The reason that glucose, and not another monosaccharide such as fructose, is so widely used in organisms is not clearly understood. One reason might be that glucose has a lower tendency, relative to other hexose sugars, to react non-specifically with the amino groups of proteins. This reaction (glycation) reduces or destroys the function of many enzymes. The low rate of glycation is due to glucose's preference for the less reactive cyclic isomer. Nevertheless, many of the long-term complications of diabetes (e.g., blindness, renal failure, and peripheral neuropathy) are probably due to the glycation of proteins or lipids. In contrast, enzyme-regulated addition of glucose to proteins by glycosylation is often essential to their function.
Read more about this topic: Glucose
Other articles related to "function":
... Let f be a continuous real-valued function defined on a closed interval ... Let F be the function defined, for all x in, by Then, F is continuous on, differentiable on the open interval (a, b), and for all x in (a, b) ... Let f be a real-valued function defined on a closed interval that admits an antiderivative g on ...
... is the statement that differentiation and integration are inverse operations if a continuous function is first integrated and then differentiated, the original function is ... integrals by using an antiderivative of the function to be integrated ...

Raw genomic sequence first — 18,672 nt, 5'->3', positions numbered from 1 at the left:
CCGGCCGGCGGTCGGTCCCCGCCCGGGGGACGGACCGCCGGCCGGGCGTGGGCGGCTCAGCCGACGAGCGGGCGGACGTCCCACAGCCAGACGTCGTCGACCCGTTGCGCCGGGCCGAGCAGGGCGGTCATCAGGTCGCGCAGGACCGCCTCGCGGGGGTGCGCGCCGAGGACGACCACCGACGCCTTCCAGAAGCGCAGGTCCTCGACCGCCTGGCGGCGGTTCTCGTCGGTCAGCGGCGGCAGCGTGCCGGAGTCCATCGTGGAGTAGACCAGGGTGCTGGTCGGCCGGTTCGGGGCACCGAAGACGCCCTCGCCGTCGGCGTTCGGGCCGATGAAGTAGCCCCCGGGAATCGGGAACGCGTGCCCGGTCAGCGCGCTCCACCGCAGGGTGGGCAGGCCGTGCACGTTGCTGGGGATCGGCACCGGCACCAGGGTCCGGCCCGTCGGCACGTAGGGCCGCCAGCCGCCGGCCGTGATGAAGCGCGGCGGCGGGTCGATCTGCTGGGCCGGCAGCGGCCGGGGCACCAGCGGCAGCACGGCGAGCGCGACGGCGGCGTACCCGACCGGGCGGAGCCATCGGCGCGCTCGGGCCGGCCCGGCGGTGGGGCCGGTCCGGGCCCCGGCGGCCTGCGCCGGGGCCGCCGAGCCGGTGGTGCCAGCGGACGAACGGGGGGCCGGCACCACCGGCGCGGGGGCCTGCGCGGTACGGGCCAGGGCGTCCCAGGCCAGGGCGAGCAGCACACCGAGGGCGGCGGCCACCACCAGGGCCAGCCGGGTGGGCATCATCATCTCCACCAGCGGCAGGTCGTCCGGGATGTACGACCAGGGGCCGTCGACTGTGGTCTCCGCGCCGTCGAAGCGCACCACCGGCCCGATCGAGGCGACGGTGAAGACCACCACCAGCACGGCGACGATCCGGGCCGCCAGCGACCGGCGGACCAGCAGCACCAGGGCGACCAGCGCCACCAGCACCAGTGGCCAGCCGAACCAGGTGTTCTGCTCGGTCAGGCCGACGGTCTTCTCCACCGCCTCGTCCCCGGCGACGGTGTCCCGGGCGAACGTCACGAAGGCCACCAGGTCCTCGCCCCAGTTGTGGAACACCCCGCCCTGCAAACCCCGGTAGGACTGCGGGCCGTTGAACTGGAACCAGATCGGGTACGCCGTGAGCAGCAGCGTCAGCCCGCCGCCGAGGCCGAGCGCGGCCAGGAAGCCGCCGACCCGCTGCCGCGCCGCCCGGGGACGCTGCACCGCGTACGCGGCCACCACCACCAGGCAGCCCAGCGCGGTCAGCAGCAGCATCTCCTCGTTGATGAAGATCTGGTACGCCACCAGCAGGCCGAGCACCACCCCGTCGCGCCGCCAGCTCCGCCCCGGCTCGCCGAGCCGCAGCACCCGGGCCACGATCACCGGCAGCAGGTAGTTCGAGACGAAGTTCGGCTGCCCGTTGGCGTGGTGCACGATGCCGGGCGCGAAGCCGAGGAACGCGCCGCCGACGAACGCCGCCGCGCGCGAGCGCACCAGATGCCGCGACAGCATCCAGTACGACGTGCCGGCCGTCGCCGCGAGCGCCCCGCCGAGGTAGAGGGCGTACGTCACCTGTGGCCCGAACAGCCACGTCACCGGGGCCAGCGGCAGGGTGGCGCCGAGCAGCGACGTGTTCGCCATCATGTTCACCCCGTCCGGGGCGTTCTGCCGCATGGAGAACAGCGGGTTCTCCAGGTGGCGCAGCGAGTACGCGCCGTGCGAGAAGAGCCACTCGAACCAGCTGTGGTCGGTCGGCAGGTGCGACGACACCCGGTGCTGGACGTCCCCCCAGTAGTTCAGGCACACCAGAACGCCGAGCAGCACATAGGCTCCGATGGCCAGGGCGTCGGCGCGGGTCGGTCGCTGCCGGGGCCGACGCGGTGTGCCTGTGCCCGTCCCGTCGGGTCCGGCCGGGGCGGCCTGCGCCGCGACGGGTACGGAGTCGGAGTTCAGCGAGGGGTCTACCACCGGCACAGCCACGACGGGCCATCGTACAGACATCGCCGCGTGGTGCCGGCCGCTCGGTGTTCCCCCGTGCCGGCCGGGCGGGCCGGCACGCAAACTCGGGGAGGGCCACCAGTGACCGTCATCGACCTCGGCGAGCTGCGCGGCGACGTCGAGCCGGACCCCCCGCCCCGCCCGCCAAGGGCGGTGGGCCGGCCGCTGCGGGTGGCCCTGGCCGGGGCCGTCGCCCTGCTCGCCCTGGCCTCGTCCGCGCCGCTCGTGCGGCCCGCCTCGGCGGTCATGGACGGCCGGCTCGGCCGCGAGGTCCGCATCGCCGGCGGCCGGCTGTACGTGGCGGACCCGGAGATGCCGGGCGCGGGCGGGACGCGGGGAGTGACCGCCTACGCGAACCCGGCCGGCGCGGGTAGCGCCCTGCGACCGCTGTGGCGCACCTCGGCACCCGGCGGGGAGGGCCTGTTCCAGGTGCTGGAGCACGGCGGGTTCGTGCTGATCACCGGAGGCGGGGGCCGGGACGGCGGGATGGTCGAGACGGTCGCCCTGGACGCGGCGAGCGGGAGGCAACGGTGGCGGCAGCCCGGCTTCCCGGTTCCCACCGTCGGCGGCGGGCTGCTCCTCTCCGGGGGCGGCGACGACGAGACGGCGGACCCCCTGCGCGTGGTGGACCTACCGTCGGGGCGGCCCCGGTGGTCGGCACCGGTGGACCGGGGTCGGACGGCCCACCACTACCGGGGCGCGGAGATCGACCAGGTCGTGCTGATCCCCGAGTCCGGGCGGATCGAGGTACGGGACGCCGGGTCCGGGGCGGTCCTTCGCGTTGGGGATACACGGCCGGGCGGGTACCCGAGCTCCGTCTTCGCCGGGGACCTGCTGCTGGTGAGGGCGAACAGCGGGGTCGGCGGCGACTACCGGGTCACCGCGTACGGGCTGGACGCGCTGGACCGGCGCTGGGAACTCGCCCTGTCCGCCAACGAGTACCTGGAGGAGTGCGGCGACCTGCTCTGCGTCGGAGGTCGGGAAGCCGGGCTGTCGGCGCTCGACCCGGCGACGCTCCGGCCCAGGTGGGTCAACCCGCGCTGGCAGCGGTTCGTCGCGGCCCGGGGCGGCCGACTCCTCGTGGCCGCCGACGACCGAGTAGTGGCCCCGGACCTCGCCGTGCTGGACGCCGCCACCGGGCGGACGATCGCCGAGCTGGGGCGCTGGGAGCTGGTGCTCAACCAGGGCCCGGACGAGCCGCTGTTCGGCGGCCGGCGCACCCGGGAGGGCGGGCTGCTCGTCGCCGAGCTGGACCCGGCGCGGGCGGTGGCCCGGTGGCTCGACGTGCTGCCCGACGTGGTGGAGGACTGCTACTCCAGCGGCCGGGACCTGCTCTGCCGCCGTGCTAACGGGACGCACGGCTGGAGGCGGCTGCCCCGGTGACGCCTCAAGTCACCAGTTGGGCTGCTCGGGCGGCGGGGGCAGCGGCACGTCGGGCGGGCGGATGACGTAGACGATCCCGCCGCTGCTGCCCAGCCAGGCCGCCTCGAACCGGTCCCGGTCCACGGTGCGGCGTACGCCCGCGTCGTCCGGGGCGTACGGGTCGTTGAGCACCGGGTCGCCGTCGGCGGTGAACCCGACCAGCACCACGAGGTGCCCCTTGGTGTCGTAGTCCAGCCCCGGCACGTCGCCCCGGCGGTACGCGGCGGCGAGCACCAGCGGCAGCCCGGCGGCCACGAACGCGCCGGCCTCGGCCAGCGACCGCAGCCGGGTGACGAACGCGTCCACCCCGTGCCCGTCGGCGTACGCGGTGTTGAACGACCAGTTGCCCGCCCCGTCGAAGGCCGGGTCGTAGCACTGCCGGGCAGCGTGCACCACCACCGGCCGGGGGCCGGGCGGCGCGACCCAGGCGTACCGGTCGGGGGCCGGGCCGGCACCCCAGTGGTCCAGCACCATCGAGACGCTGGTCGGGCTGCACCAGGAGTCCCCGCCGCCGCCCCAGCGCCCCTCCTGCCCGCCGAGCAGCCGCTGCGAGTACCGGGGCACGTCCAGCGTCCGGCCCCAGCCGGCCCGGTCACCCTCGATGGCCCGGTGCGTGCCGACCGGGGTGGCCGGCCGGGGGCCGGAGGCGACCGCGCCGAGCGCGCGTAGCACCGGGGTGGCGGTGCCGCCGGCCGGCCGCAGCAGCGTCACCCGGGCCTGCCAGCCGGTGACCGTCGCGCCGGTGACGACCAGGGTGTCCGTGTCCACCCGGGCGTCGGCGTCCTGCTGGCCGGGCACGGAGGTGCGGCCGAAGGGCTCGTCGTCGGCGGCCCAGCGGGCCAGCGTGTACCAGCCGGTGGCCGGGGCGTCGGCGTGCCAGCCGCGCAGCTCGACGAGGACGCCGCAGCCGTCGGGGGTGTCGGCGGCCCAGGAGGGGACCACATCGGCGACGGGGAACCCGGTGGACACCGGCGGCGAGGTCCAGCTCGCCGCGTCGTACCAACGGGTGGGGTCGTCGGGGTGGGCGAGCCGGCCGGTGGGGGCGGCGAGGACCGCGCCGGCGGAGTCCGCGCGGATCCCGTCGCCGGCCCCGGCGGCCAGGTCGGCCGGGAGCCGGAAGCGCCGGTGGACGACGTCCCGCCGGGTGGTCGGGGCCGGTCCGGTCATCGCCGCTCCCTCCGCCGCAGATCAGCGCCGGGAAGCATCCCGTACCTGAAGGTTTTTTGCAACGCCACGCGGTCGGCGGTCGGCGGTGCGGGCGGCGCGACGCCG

... In general, an integral over a set E of a function f is written Here x need not be a real number, but can be another suitable quantity, for instance, a ... as the definite integral of a positive function of one variable represents the area of the region between the graph of the function and the x-axis, the double integral of a positive ... via the triple integral — the integral of a function in three variables — of the constant function f(x, y, z) = 1 over the above mentioned region between ...
Famous quotes containing the word function:
“Any translation which intends to perform a transmitting function cannot transmit anything but informationhence, something inessential. This is the hallmark of bad translations.”
—Walter Benjamin (18921940)
“It is not the function of our Government to keep the citizen from falling into error; it is the function of the citizen to keep the Government from falling into error.”
—Robert H. [Houghwout] Jackson (18921954)
“The function of muscle is to pull and not to push, except in the case of the genitals and the tongue.”
—Leonardo Da Vinci (14251519)